Lesbian antics aren’t particularly alien to the world of Radley Metzger (and even less so in the realm of hardcore), but gay male couplings were and still remain the erotica equivalent, more or less, of slipping a Roofie into a jar of Gerber’s mashed carrots. Hence Metzger’s adaptation of Jerry Douglas’s stage play Score, or No One’s Afraid of Virginia Woolf!, emerges as almost unquestionably the most transgressive of the director’s nominally softcore films (even in the down n’ dirty cut featured on this new “uncensored” Blu-ray, Score’s penetrations are mostly suggested, not clinically depicted), not by design or execution, but simply by mere existence. In the film, Jack and Elvira (Gerald Grand and Claire Wilbur) play George and Martha to Eddie and Betsy’s Nick and Honey, with the sexually liberated couple (“liberated” being tantamount to libidinous in this film’s fairy tale, faked-French Riviera setting, once again filmed in Yugoslavia) hoping to corrupt the uptight, fresh-faced innocents (played by gay porno proto-superstar Calvin Culver and the aforementioned Lowry, whose button nose it would appear Michael Jackson had been attempting to emulate via plastic surgery all this time).
Jack and Elvira have defined their marriage as a long-running competition in which points are accrued with each successful seduction of an outside party, and same-sex trysts are worth double. The entire film, all cheeky double-entendres and dress-up games, is but the prelude to a virtuoso extended sex diptych with the ladies wearing out Elvira’s supply of dildos, chiffon scarves, and amyl nitrate in the upstairs boudoir and Jack successfully breaking the penetration barrier with not-so-reluctant bottom Eddie in the basement den among 8mm gay porn loops and neon blue shag carpeting. Metzger’s direction is flawless, demonstrating an awareness of his unwitting audience’s impending skittishness toward pansexuality by playing up the moments of nervous humor and wide-eyed zeal in his undeniably attractive “innocent” couple. (Betsy turns “Am I high yet?” into the chipper chorus to her own deflowering.)
At the same time, prudes be damned, Metzger doesn’t soft-sell the gay sex in the slightest. He even gleefully muddies up the fragile mindset of Eddie (obviously the character the predominately straight male audience of Metzger’s heyday would have to identify with, since he holds out the longest) when he imagines his wife pounding his ass in place of Jack, the two switching places until he finally settles on Jack. Don’t look now, boys, but that’s your façade of masculinity being treated like the adolescent posturing it is—and by your greatest cinematic ally, even.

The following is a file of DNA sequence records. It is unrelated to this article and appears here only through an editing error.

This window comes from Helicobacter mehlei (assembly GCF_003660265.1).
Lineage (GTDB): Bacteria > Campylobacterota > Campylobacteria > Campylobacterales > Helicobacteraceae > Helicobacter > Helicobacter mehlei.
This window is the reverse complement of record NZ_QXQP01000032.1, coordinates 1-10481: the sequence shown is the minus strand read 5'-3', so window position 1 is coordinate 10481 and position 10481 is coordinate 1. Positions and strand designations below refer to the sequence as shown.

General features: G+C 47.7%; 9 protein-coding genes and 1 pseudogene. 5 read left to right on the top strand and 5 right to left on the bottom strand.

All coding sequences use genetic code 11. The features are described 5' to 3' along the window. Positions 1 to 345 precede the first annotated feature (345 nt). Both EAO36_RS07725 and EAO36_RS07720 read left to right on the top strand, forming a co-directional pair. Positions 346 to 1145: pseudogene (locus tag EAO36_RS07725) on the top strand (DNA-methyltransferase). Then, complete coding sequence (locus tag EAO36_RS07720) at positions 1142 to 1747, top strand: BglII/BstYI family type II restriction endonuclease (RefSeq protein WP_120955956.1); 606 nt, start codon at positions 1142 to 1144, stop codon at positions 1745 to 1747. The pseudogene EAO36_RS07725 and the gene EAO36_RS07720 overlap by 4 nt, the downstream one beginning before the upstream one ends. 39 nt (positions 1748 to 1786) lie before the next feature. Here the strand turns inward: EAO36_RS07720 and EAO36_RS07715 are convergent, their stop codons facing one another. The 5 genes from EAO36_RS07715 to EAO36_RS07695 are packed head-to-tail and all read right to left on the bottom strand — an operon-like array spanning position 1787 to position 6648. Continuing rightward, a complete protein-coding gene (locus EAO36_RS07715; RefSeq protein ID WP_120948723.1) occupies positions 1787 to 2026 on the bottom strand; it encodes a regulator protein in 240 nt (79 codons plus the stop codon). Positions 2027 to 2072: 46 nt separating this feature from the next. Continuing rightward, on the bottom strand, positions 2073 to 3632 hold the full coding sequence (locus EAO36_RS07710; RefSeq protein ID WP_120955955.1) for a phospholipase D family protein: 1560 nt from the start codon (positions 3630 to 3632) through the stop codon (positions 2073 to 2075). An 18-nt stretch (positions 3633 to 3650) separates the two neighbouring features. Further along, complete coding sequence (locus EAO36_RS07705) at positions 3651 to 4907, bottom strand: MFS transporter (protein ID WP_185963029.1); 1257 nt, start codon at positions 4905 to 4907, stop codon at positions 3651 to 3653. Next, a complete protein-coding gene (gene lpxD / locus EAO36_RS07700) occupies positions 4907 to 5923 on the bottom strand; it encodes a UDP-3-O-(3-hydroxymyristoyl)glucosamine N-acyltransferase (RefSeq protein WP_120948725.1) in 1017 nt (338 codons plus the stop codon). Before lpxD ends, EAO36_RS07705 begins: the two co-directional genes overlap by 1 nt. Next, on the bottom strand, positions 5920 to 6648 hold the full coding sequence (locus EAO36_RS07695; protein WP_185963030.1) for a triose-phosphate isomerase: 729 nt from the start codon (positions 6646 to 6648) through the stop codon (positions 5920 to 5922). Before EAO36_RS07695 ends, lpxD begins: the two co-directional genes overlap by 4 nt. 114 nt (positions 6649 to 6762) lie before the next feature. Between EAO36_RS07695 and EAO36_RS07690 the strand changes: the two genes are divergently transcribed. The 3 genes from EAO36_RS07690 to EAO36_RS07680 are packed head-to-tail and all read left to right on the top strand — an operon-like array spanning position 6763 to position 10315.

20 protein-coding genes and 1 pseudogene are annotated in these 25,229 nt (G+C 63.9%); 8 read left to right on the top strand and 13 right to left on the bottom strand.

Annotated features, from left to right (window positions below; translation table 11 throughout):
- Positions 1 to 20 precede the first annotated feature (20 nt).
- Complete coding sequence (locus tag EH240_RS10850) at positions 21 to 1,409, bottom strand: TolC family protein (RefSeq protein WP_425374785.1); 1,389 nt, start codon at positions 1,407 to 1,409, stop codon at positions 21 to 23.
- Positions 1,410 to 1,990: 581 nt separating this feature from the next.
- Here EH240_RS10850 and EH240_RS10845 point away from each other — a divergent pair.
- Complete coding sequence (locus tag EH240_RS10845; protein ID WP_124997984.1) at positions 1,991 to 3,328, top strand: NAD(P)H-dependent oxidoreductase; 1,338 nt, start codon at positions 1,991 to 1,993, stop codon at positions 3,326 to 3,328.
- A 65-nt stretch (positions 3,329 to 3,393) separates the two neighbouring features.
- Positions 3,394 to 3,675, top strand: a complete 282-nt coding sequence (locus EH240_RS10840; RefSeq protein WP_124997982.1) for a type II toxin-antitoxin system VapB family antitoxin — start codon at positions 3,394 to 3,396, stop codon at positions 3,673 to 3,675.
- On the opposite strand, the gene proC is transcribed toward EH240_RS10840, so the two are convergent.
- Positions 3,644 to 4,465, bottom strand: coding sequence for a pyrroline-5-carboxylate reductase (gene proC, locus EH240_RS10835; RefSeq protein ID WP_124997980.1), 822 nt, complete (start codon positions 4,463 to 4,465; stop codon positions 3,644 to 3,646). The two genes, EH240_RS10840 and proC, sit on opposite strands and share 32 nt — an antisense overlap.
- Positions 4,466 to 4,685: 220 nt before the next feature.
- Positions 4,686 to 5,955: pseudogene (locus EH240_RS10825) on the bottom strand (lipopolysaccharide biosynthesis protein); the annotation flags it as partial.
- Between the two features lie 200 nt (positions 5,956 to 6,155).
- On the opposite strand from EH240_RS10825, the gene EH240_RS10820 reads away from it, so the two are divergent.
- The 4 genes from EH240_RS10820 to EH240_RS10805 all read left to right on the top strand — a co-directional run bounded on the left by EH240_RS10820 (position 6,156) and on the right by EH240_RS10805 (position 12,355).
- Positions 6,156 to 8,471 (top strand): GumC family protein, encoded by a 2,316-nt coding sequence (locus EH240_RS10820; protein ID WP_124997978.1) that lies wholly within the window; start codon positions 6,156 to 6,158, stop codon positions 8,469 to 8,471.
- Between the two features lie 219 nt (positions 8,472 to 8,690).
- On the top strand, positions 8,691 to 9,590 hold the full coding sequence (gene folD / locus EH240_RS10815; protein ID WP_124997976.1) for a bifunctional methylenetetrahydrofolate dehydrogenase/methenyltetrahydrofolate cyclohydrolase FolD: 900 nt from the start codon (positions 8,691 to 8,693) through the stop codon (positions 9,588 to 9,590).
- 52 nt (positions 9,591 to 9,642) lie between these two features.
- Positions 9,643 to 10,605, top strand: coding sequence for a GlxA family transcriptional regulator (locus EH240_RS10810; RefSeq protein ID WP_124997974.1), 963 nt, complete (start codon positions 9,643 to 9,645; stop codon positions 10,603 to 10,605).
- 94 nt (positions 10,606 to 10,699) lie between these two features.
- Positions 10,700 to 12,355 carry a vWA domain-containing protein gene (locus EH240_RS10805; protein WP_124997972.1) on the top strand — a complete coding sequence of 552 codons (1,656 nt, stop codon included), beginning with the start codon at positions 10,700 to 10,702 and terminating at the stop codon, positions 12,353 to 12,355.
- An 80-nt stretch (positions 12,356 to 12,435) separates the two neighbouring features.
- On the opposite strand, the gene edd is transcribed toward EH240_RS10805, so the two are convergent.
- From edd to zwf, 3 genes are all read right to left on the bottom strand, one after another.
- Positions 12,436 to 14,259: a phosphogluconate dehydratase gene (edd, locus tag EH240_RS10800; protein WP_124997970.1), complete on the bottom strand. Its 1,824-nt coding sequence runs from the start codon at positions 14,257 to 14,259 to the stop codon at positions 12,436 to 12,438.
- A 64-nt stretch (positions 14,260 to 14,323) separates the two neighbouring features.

Are the wrinkles and rolls of vintage '70s porn-lite ready for high definition? The results of Score's Blu-ray release suggest they are. Mostly because the digital cleanup isn't all that fastidious. Of course, it looks leagues better than the First Run Features DVD release from a few years back, but we're still crotch-deep in gauzy, Vaseline-lensed territory here. The audio mix is negligible, with all dialogue coming in hot (and not in the "…and bothered" sense) and the foley effects seemingly beamed in from another room. But, hey, pervs like me can enjoy director Radley Metzger's groundbreaking male-male, female-female sex scenes in their uncut glory. You haven't lived until you've seen Cal Culver take it like a man in HD.
Of all the extra features, none seems more potent than that aforementioned "hardcore cut," which adds about seven minutes' worth of mostly gay-male sucking and fucking into the movie's climax. Also included in the bonus features is a more-or-less final word on whether Metzger preferred the softcore or hardcore cut of Score better. At the time, Metzger seemed to tip his hand toward the less explicit cut, but in his commentary track with film historian Michael Bowen, he indicates that he thinks the hardcore version actually plays better. That said, the copious moments of silence on the commentary track during those later scenes indicates the two weren't actually watching the hardcore version while recording their thoughts, so who knows. Maybe he just prefers whatever version he isn't watching. Elsewhere on the disc is a pair of behind-the-scenes featurettes. One features a lot of grainy 8mm footage of the cast and crew getting good and shirtless on the set, and the other is an extended interview with star Lynn Lowry, who dishes about how her female co-star Claire Wilbur gave her the cold shoulder (and probably other body parts too) during the entire shoot after Lowry misguidedly admitted to how much she was earning. (Her paycheck was about three times higher than Wilbur's.)
The hardcore version of Score stands shoulder (or dick) with screenwriter Jerry Douglas’s more notable recent works: Jock-a-Holics, Buckleroos: Part I, and Buckleroos: Part II.